Cordova Chronicles: Hunkering down, Pete Dahl-style

Don Shellhorn tries to get a cranky 18 hp outboard started at Pete Dahl. It was under this boat that he, Harry Nicolet, and Bob Henrichs hunkered down for a rather chilly October night. Photo by Dick Shellhorn/for The Cordova Times

Recently, Anchorage Mayor Ethan Berkowitz used the term “hunker down” to describe what should be done to help prevent spread of coronavirus.

It turns out, years ago, a trio of intrepid duck hunters used hunkering down of a different sort, after becoming lost in the dark on the Copper River Delta. 

In October of 1965, my dad, Don Shellhorn, had invited Harry Nicolet and Bob “Moose” Henrichs down to our duck cabin at Pete Dahl for a Columbus Day weekend hunt.

Both were lifetime Cordovans. Nicolet’s dad worked for the Copper River and Northwestern Railway, and Harry was a veteran of chasing waterfowl on the Delta from his own cabin on Glacier Slough.

Henrichs was the son of Cordova Postmaster Hollis Henrichs and was nicknamed “Moose” for the help he gave his dad in raising spindly young moose that were flown to Cordova from the Kenai to be transplanted out on the Delta.

Both he and Nicolet had fished commercially on the Delta, and had considerable experience dealing with tides and weather.

However, the Good Friday earthquake, just one year prior to this duck safari, was a game changer, uplifting the Delta nine feet. Which meant that former high tides now reached the level of former low tides, and the sloughs were suddenly a lot shallower. And more difficult to navigate.

The weather for their weekend foray was clear and cold. Not surprisingly, the hunting was slow.

Captain Don Shellhorn indicates where the channel is after grounding the boat on the way to the duck cabin in July 1975. He and shipmate Anita Shellhorn spent 12 hours waiting for the next tide. Photo courtesy Anita Shellhorn

In fact, on Oct. 12, 1965, Henrichs wrote in the cabin log: “Hope we get enough birds so Harry can have some. He is a good cook, though he still lives in the past, all I hear is how well he did last year. Got two snows and one mallard, Don, one teal, and Harry still didn’t connect.

Harry’s reply, in the log: “Tomorrow, Bob Henrichs, tomorrow.”

Ah, yes, tomorrow.

It turned out to be another frosty blue-bird day, and with ice forming in the sloughs. Captain Shellhorn decided it might be a good time to close up the cabin and head home.

By the time they completed all the chores that entailed, twilight, which arrives early in October, was upon them.

“It was pretty dark by the time we left,” recalled Henrichs. “We kept getting lost, turning around and back tracking, with him saying, don’t worry, we’re almost there.”

“Finally, it was pitch black. We didn’t have a clue where we were. Harry and I insisted we stop and spend the night.”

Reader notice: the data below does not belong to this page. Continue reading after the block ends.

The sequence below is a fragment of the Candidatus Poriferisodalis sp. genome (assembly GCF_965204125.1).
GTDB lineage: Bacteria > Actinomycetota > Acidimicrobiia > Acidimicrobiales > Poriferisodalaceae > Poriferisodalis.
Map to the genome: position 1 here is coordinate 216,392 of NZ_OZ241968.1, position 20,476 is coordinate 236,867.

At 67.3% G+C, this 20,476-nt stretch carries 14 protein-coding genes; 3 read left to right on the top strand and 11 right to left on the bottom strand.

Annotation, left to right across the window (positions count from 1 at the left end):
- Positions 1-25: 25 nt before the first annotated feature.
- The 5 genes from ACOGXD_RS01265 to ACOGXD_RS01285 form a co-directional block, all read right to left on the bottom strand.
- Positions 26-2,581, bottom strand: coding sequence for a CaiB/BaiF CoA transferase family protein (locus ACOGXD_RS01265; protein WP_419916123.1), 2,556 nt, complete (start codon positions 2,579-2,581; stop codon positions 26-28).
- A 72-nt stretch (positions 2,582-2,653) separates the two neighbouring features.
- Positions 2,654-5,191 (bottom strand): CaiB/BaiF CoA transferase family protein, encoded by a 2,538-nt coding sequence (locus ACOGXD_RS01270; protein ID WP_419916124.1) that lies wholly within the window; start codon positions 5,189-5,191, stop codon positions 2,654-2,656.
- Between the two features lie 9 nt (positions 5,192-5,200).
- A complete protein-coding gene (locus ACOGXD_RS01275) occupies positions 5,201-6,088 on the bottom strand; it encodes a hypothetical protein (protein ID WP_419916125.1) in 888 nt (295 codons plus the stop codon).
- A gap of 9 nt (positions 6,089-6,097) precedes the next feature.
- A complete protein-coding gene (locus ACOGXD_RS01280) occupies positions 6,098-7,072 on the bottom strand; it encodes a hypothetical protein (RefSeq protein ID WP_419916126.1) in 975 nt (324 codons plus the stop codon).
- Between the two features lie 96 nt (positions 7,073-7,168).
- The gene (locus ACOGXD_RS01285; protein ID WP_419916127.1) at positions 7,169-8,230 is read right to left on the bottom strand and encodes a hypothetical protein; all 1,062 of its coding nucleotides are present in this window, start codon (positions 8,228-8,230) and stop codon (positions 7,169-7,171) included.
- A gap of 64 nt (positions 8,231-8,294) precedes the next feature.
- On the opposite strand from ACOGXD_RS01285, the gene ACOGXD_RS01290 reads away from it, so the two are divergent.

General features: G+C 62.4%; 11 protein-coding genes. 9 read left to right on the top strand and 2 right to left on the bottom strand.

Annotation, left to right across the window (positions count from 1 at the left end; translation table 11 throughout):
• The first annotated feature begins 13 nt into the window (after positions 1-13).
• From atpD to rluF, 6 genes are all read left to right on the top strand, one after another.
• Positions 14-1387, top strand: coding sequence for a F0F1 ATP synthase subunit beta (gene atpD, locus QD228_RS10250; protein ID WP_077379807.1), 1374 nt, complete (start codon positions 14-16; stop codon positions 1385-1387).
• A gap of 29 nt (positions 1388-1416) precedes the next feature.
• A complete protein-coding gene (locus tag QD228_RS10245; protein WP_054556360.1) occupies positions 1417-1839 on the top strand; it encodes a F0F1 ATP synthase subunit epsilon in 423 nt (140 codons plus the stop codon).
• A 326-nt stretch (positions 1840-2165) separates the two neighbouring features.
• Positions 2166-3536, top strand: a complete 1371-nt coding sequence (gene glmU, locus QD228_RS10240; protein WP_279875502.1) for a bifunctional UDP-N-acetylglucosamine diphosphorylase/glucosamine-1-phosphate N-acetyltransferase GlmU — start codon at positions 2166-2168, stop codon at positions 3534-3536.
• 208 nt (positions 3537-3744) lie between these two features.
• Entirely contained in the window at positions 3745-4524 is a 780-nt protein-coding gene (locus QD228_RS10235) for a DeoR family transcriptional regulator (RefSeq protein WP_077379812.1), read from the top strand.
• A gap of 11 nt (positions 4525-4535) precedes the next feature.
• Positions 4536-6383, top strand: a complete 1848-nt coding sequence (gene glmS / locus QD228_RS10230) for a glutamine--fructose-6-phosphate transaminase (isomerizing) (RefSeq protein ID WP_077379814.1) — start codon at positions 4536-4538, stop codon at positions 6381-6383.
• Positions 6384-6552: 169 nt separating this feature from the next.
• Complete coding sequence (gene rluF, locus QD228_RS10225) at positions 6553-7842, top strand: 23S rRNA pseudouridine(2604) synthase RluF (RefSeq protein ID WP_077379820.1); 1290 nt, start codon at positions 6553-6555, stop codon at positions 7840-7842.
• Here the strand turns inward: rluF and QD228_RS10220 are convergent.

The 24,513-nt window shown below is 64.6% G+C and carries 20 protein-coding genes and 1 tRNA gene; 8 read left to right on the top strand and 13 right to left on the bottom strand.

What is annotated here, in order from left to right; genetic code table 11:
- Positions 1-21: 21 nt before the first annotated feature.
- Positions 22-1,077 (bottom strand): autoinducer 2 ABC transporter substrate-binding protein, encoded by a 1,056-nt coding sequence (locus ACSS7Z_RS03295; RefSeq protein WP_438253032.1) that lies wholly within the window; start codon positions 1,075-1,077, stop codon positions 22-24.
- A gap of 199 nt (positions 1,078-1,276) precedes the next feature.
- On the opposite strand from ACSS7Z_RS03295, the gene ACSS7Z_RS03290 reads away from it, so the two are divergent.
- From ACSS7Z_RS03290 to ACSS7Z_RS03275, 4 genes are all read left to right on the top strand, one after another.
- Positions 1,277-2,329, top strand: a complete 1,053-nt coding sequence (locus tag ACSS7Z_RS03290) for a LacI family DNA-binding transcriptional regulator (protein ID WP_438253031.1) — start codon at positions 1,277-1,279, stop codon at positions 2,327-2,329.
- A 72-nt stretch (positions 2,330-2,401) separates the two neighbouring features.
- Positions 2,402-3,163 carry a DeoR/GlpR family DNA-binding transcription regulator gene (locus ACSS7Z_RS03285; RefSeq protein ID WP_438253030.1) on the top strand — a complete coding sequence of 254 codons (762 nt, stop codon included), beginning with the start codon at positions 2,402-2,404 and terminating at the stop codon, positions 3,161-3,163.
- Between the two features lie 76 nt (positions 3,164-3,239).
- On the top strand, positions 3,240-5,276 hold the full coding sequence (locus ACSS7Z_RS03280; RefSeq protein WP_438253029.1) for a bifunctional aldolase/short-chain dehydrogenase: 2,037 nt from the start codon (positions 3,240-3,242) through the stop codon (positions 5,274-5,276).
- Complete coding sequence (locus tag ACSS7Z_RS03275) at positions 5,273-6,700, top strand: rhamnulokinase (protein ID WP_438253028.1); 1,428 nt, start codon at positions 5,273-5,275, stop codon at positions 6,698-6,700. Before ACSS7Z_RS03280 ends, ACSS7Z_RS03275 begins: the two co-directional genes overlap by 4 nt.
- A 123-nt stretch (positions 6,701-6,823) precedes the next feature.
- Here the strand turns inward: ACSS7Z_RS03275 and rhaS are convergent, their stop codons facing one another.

They pulled up to the riverbank, took the outboard off the stern, removed plywood floorboards, laid them on the ground, propped the 14-foot metal Quachita up with oars to create a lean-to, and “slept under it.”

As shown in this 1952 photo near the mouth of Alaganik Slough, Harry Nicolet was a veteran and dapper Delta duck hunter. Photo courtesy Robin Blake

Snow fell that night. They awoke to the honking of Trumpeter swans heading south, and a fluffy white blanket on their exposed hip boots.

Ice crinkled in the slough as they idled their way up to Alaganik landing.

Ironically, years later, Dad and my mom, Anita, also hunkered down, this time in almost continual daylight, with the cabin clearly visible 500 yards away. 

On July 10, 1975, Dad misjudged the tide in the Lower Cutoff, a shortcut to the cabin, and the pair was stuck high and dry for 12 hours, luckily with a full boatload of provisions, which undoubtedly included a case of Dad’s beloved Lucky Lager.

Nearby Pete Dahl slough, full of water, was the barrier that prevented them from walking to the cabin.

The next morning, after finally making it to the cabin and unloading the boat, they settled in for a long nap. The bunks were considerably more comfortable than sleeping on boat cushions with mosquitos as bed mates.

When they finally arose, Dad cooked dinner for Mom.

And wrote one of my all-time favorite cabin-log entries:

“As a navigator I am a very good steak cooker.”

This tale, and many others of Copper River Delta adventures, can be found in Shellhorn’s book, Time and Tide.

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Dick Shellhorn is a lifelong Cordovan. He has been writing sports stories for the Cordova Times for over 50 years. In his Cordova Chronicles features, he writes about the history and characters of this Alaska town. Alaska Press Club awarded Shellhorn first place for Best Humor column in 2016, and third place in 2017 and 2019. He also received second place for Best Editorial Commentary in 2019. Shellhorn has written two books about Alaska adventures: Time and Tide and Balls and Stripes.